Thursday, July 8, 2010

Bucks and Silicon Archipelago in the Mercury News

CGF's direct and indirect connections to the high tech/silicon economy are in full display in recent editions of the Mercury News.

CGF Board President, Margaret MacNiven, got front page, above-the-fold treatment over her Buck's restaurant in Woodside:
Call it the Buck's Silicon Valley Barometer: The economy may be wobbly and the mood of the country anxious, but the Woodside cafe is humming again with deal-making breakfasts.

"There is more activity on the venture capital front. There is renewed enthusiasm," said Jamis MacNiven, who co-owns the restaurant with his wife, Margaret. "A year ago, it was about as bleak as it has ever been. People were talking about the drop in home values and joblessness as opposed to deal flows. Now the topic is back on business."

Meanwhile, the Mercury News just published our Op-Ed on the "Silicon Archipelago" as a new model to replace Silicon Valley sprawl in describing future economic growth for San Jose southwards:
Goodbye, Silicon Valley.  Hello, Silicon Archipelago.
 The low-density, land-wasting sprawl of Silicon Valley's past does not have to continue through the South Bay.  A better model can be an archipelago, a chain of urban islands emerging from an ocean of green space, all interrelated but separated.  This Silicon Archipelago model has a realistic chance of describing the future geography of our region as our high-tech economy extends southward. 
 The Silicon Archipelago will be an island chain of vibrant, prosperous, and high-tech cities growing upward and not outward, while ringed by “seas” of working farmlands, natural open space areas, and wildlife.  This future combines the best of environmental protection and technological development from San Jose, south to Morgan Hill and to Gilroy, and even to Hollister and beyond, without destroying the farmlands in between and wildlife nearby. 
 Just a few years ago, the idea of a Silicon Archipelago south of San Jose instead of endless sprawl would seem only a treehugger’s fantasy.  Times change, however, and the sprawling developments on the outskirts of San Jose have been stopped in their tracks. 
Debacles like the proposed Almaden Valley Sports Complex and the Coyote Valley Specific Plan are two examples of defeated threats. The Coyote Valley Research Park approved in 2000 wheezes onward in paper form only, with its permits nearly expired.  And two years ago, San Jose's City Council put South Almaden Valley and Mid-Coyote Valley off limits in the upcoming General Plan.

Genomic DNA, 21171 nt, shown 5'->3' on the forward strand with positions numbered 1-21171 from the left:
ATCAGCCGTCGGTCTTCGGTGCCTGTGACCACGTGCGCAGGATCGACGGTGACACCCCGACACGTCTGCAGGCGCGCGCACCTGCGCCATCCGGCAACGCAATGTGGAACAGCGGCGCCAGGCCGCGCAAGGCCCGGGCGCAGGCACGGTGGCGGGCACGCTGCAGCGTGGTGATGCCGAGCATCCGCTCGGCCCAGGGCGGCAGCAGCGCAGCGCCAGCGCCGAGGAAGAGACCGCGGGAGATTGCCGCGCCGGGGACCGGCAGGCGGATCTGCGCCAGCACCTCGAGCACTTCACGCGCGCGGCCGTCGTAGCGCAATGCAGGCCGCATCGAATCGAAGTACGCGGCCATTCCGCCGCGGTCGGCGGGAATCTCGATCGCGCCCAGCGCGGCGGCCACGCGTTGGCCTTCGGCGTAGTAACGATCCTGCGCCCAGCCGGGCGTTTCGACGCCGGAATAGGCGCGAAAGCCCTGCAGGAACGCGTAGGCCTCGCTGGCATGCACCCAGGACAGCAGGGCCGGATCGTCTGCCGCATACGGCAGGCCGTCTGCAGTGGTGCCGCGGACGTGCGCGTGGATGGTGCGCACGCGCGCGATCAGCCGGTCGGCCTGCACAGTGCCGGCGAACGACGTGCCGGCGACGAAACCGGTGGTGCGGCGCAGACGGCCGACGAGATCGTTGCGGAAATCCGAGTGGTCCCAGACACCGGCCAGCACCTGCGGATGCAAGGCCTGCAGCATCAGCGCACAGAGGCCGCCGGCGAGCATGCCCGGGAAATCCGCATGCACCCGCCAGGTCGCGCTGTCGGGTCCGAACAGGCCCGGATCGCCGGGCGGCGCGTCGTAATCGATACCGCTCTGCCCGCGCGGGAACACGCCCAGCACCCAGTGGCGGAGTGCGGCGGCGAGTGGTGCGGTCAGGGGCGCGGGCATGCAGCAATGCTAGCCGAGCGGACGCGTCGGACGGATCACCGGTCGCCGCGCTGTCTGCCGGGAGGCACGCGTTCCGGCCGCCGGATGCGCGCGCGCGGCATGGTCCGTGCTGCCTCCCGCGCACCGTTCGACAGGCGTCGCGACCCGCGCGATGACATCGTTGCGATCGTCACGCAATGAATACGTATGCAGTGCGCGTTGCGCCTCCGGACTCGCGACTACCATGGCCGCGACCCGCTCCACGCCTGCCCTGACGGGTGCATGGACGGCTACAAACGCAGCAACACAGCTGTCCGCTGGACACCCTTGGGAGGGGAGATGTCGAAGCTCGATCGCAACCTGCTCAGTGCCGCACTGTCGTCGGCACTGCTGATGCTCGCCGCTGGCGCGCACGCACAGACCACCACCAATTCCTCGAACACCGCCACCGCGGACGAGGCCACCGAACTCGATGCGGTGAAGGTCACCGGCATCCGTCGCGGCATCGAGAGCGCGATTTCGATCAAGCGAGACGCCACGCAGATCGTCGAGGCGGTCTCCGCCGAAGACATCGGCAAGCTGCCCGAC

Then on April 20th of this year, the City Council took a little-noticed but potentially dramatic move toward a Silicon Archipelago.  For the first time in 35 years, the Council hinted that greenfield areas, the farmlands of North Coyote Valley and the ranchlands of east Evergreen, may not be as appropriate for new development as are the many other parts of the city that desperately need redevelopment.
 After a suggestion by Committee for Green Foothills (my employer), the Council directed the General Plan revision process to consider the idea of "backloading" development in the greenfields of North Coyote and east Evergreen.  If enacted, this backloading would mean that only after redevelopment goals had been reached elsewhere (such as downtown) would the city consider proposals to siphon off development to the outskirts.  While an advisory Task Force rejected the backloading idea in a close vote, both that concept and the Silicon Archipelago model can still be used by the City Council to determine our future. 
 The wrong way forward into the future is to double the length of Silicon Valley sprawl from its current San Francisco-to-San Jose length, and extend it all the way through Gilroy.  This threat, while real, can be replaced by an alternative vision where San Jose is both the capital of Silicon Valley and the launchpoint of the Silicon Archipelago. 
 San Jose and cities to its south need not follow the philosophy of cancer, expanding ever outwards.  San Jose can instead be a model of an environmental, high-tech city that grows greener and richer within geographic limits.  This city with leopard sharks swimming in the Bay inside the northern city limits, tule elk grazing on the hills within its southern limits, and steelhead trout navigating the river that runs through it, is a city that can marry technology and nature. 
With these initial steps already taken, we're seeing the Silicon Archipelago at its birth.

Please click on the links above to read the complete versions in the Mercury News.

We've been talking about the Silicon Archipelago for years now and are very happy to see the concept get more prominence.  The next step is follow-through to make it happen.

-Brian Schmidt

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